Supply Chain News / Risk & Compliance / Ports

Federal Hearing Held to to Address Impacts of Labor Dispute in Portland

June 25, 2012
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On the afternoon of Friday, June 22, 2012, U.S. District Judge Michael Simon held a hearing related to the recent slowdowns and disruptions at Terminal 6 – Oregon’s only international container shipping terminal. An ongoing labor dispute has significantly reduced productivity and caused costly delays at the facility, which is managed under a 25-year lease with ICTSI Oregon.

Two unions claim jurisdiction for the same jobs at the container facility. Approximately two full-time jobs are at the heart of the matter, involving the plugging, unplugging and monitoring of refrigerated containers.

The federal judge on Friday appointed former Oregon Gov. Ted Kulongoski to help settle a dispute between the two unions that has slowed the flow of cargo at the Port of Portland.

U.S. District Judge Michael Simon said the slowdown staged by longshore workers has caused economic harm to the region and the suffering will only get worse without a quick resolution. He ordered lawyers to meet with Kulongoski starting this morning.

Simon made the surprise announcement late Friday afternoon, at the end of a 3 1/2-hour hearing in which the National Labor Relations Board asked for a temporary restraining order that would require workers to speed things up or risk a contempt of court charge.

The judge did not act on the request, and it remains to be seen when operations will return to normal.

The jobs in question have been performed at Terminal 6 since the early 1970s under a collective bargaining agreement between the Port and its employees, who are members of the International Brotherhood of Electrical Workers (IBEW). Another union, the International Longshore and Warehouse Union (ILWU), is now claiming jurisdiction for these jobs and demanding that ICTSI Oregon, the Port’s lessee at Terminal 6, hire them to perform the work.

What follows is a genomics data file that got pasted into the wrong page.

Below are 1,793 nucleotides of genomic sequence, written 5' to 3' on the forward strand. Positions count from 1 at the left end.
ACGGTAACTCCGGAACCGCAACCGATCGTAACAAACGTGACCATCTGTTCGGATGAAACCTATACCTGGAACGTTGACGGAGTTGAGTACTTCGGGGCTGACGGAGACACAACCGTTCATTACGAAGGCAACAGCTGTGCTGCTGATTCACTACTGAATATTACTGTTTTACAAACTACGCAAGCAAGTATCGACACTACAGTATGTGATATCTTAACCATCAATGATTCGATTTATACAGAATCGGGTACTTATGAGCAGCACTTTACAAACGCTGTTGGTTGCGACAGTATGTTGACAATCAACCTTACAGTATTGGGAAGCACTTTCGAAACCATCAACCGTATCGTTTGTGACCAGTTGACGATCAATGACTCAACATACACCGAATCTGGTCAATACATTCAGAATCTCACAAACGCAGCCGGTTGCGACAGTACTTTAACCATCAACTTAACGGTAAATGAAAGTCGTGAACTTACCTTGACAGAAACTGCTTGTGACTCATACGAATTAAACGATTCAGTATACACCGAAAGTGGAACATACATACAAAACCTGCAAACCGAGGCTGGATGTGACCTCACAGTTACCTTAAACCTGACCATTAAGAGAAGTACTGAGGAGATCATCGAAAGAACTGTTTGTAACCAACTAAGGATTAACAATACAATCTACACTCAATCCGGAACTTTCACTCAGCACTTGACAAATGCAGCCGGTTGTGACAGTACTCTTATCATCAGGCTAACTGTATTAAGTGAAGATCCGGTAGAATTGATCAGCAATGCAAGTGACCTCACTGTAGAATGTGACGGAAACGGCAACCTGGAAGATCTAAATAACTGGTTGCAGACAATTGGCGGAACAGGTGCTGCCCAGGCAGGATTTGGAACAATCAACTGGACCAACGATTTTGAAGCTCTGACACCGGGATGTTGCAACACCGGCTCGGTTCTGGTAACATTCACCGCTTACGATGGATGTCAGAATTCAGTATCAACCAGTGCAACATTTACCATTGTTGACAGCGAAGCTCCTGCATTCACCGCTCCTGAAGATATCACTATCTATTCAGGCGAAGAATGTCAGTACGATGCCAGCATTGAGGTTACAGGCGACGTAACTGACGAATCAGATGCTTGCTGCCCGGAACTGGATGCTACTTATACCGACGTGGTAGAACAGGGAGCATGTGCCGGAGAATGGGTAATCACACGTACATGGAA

Amanda Gamblin, a lawyer for the company that operates Terminal 6, told the judge that the gates could close next week if normal operations don't resume.

The economic damage from the slowdown has not been tallied, but more than 1,000 regional businesses depend on the container terminal to get their goods to or from international markets. When ships are diverted and cargo must be rerouted, that adds costs to shippers and potentially devastating delays to companies importing or exporting perishable or seasonal items.

Portland's Terminal 6 is by far the smallest of the six container-shipping ports on the West Coast. It's at a disadvantage compared with the other Pacific ports because it's more than 100 miles from the mouth of the Columbia River, and ships need pilots to bring them to port.

Port managers are concerned that the shippers bypassing Portland might decide they can live without the port.

But now that a private company is in control, the longshoremen say the jobs must switch to them because of the collective bargaining agreement between the ILWU and the Pacific Maritime Association that covers all West Coast ports. It states that longshoremen maintain the reefers.

"It's possible that the ICTSI sold the same rock to different buyers," the judge said.

To help solve the dilemma, the judge turned to Kulongoski, a former labor lawyer who served as governor from 2003 to 2011. He has the power to order the sides to meet face-to-face and engage in serious negotiations. A status conference has been scheduled for June 29 if no deal has been reached by then.

Kulongoski will be paid $350 an hour, with the costs split between ICTSI, the unions and the Port of Portland.

"The longer this dispute takes to resolve, the worse it will be for everyone," the judge said.

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